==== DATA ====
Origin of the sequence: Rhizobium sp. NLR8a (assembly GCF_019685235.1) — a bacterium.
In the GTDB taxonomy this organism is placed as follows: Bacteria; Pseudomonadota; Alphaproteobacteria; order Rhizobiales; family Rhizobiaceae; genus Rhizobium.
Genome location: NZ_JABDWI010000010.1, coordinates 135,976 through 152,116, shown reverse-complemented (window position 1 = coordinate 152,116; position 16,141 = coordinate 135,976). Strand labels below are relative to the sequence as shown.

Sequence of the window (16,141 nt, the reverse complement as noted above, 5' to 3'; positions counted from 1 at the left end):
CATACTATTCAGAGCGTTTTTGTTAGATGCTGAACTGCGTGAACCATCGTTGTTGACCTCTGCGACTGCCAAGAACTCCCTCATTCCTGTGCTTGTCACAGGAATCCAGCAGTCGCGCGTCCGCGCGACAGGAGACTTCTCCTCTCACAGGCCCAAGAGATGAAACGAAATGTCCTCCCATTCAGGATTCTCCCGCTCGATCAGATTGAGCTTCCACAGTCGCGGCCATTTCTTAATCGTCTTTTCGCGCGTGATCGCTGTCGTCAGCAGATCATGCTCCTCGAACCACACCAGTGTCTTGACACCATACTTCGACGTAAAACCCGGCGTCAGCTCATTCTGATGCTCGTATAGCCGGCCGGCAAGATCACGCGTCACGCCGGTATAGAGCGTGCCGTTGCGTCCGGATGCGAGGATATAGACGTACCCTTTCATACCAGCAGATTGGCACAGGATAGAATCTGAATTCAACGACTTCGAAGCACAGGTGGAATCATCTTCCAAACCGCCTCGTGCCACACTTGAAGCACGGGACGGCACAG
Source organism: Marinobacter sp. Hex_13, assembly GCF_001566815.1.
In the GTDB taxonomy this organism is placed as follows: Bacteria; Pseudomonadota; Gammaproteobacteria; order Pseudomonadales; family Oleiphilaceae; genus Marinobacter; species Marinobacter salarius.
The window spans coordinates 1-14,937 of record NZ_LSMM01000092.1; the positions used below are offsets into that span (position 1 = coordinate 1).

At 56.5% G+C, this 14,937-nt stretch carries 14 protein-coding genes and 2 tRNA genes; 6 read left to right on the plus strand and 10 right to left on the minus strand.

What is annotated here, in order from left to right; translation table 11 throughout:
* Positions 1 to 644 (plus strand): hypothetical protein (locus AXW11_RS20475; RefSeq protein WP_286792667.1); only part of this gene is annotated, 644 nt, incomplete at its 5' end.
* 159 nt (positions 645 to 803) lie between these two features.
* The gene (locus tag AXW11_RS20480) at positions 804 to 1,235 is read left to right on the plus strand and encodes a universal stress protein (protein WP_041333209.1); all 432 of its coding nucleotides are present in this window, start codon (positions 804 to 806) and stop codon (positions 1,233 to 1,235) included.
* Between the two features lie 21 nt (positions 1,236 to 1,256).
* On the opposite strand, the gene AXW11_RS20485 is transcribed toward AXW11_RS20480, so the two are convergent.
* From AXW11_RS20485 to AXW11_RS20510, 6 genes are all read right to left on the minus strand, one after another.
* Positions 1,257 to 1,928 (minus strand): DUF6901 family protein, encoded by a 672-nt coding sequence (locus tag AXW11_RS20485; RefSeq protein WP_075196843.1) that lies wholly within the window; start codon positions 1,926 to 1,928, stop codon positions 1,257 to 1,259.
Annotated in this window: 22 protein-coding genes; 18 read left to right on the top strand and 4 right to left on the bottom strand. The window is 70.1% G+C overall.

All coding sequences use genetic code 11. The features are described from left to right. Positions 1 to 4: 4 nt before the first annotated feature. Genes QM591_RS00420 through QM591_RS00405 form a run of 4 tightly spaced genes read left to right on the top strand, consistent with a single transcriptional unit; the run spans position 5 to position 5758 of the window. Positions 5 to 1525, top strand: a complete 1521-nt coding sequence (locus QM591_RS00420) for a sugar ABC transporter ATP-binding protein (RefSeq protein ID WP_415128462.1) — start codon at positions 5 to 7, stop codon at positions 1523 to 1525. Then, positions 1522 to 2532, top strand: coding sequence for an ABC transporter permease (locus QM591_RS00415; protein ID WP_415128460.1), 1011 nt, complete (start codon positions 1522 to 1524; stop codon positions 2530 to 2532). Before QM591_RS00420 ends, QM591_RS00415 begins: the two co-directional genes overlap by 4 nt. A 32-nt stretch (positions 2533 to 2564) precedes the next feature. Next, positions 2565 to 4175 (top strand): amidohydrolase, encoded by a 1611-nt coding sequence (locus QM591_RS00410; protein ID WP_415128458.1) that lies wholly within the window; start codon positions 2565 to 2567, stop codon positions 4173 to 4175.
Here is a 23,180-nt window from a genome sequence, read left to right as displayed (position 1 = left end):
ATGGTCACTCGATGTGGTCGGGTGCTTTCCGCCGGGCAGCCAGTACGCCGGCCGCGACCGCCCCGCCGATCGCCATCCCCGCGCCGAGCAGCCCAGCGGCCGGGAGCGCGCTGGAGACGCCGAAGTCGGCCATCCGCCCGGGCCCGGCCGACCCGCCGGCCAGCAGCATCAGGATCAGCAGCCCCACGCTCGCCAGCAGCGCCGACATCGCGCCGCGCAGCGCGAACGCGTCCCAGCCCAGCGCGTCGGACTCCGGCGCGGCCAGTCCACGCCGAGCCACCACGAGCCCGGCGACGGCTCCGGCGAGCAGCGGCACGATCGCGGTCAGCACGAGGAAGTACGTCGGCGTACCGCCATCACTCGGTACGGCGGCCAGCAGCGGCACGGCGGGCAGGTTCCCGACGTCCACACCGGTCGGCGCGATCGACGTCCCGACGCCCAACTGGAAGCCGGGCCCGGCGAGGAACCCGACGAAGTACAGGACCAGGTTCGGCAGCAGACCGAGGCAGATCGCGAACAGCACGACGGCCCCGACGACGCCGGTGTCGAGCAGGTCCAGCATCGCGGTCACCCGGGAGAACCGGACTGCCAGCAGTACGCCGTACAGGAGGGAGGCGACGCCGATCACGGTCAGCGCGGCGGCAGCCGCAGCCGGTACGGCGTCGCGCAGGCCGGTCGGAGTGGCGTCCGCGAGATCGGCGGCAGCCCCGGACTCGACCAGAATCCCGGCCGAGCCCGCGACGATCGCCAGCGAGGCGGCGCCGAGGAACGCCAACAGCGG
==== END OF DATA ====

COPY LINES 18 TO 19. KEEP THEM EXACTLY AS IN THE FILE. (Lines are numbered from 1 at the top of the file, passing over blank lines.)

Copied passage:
Annotated in this window: 22 protein-coding genes; 18 read left to right on the top strand and 4 right to left on the bottom strand. The window is 70.1% G+C overall.

All coding sequences use genetic code 11. The features are described from left to right. Positions 1 to 4: 4 nt before the first annotated feature. Genes QM591_RS00420 through QM591_RS00405 form a run of 4 tightly spaced genes read left to right on the top strand, consistent with a single transcriptional unit; the run spans position 5 to position 5758 of the window. Positions 5 to 1525, top strand: a complete 1521-nt coding sequence (locus QM591_RS00420) for a sugar ABC transporter ATP-binding protein (RefSeq protein ID WP_415128462.1) — start codon at positions 5 to 7, stop codon at positions 1523 to 1525. Then, positions 1522 to 2532, top strand: coding sequence for an ABC transporter permease (locus QM591_RS00415; protein ID WP_415128460.1), 1011 nt, complete (start codon positions 1522 to 1524; stop codon positions 2530 to 2532). Before QM591_RS00420 ends, QM591_RS00415 begins: the two co-directional genes overlap by 4 nt. A 32-nt stretch (positions 2533 to 2564) precedes the next feature. Next, positions 2565 to 4175 (top strand): amidohydrolase, encoded by a 1611-nt coding sequence (locus QM591_RS00410; protein ID WP_415128458.1) that lies wholly within the window; start codon positions 2565 to 2567, stop codon positions 4173 to 4175.